Between the adoption of free agency in 1993, salary caps and league expansion, Cowboys owner and general manager Jerry Jones said this week that it’s a lot harder to win now than it was when he first bought the team in 1989.
Dallas, of course, won three Super Bowls in four years in the early 1990s. Since then, though, the team has hovered around .500 and been unable to muster any real playoff success. They haven’t even made the postseason since 2009, under Wade Phillips.
“Bottom line is, I didn’t get into the NFL--a lot of people say I got in it to coach, and I say that with a wink--the bottom line is that winning has always been everything,” Jones told 105.3-FM The Fan this week, via the Fort Worth Star-Telegram. “The first night I got a chance to talk about being the new owner of the Cowboys, I said, ‘We’ve got to win, winning is the name of the game.’ That’s really what it’s all about at the end of the day, winning the football game. It never occurred to me that we would have the challenges that we have, winning the football games. I didn’t anticipate this league that we’re in. I’m not critical of it, but boy, is it a balanced league."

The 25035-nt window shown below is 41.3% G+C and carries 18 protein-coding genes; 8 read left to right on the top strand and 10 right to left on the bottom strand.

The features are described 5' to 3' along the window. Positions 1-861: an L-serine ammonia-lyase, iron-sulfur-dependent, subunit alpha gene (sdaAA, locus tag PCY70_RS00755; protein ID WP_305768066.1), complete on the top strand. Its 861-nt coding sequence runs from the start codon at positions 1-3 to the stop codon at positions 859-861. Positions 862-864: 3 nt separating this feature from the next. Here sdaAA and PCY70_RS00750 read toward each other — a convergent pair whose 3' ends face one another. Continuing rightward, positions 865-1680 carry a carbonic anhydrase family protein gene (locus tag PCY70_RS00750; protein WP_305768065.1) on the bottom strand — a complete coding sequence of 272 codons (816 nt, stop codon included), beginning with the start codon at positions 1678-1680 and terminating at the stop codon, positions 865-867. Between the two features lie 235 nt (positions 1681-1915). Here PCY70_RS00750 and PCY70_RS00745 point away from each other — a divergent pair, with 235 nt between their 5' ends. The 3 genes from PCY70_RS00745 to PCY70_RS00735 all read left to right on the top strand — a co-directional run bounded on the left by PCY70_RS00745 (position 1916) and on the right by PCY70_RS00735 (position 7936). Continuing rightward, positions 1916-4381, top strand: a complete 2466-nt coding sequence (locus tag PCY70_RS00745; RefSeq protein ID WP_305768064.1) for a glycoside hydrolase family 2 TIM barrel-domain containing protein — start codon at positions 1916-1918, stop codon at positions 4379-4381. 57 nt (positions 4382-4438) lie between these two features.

“When you’re sitting here seeing the teams that are about where we are at 50/50 in that range, and you see the teams that right today could easily be the world champions that have records like that, then you realize how competitive it is.”
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